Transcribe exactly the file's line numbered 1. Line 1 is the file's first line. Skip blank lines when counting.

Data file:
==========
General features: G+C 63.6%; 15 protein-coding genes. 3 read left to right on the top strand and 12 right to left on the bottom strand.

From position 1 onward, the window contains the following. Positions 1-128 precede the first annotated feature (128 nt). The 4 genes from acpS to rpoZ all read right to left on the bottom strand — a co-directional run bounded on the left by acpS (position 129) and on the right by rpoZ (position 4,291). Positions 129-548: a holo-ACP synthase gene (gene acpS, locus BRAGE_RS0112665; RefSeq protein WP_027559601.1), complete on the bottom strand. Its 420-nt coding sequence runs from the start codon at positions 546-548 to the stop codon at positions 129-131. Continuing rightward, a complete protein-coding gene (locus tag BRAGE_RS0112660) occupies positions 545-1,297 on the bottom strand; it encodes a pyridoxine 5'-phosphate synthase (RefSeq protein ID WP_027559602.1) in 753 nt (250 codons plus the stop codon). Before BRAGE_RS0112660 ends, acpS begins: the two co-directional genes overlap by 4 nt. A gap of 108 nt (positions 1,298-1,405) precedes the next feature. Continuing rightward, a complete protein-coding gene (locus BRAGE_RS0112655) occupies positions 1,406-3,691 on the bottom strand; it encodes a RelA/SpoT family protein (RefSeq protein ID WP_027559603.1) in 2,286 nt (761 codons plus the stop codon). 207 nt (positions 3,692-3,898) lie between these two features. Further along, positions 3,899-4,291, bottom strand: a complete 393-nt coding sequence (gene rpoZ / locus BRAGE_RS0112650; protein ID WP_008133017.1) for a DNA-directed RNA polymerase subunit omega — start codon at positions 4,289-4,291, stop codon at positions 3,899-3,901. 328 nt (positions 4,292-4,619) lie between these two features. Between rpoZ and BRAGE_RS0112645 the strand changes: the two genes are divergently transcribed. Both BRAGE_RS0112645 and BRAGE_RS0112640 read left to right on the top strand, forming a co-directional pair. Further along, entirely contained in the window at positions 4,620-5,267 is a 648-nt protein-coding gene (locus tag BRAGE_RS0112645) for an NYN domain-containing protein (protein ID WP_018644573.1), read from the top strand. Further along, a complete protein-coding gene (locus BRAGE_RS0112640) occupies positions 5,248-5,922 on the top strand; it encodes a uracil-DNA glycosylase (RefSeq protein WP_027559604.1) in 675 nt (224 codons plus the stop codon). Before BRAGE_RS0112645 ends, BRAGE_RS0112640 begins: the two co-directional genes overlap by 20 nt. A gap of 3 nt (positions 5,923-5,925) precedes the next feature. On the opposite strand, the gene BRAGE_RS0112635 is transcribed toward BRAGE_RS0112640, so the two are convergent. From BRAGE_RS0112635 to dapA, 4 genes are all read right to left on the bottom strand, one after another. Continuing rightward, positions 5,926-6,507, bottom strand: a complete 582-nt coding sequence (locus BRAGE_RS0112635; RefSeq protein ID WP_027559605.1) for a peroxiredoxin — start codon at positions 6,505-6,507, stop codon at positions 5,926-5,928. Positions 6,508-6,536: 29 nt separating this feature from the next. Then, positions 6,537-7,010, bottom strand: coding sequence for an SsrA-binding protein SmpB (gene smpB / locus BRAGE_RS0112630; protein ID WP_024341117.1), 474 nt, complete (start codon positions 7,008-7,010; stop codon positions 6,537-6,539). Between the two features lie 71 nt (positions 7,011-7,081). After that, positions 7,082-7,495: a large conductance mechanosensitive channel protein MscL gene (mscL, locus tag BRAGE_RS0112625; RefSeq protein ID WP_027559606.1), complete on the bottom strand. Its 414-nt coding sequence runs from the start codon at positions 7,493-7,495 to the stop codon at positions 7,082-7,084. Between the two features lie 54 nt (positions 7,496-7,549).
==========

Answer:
General features: G+C 63.6%; 15 protein-coding genes. 3 read left to right on the top strand and 12 right to left on the bottom strand.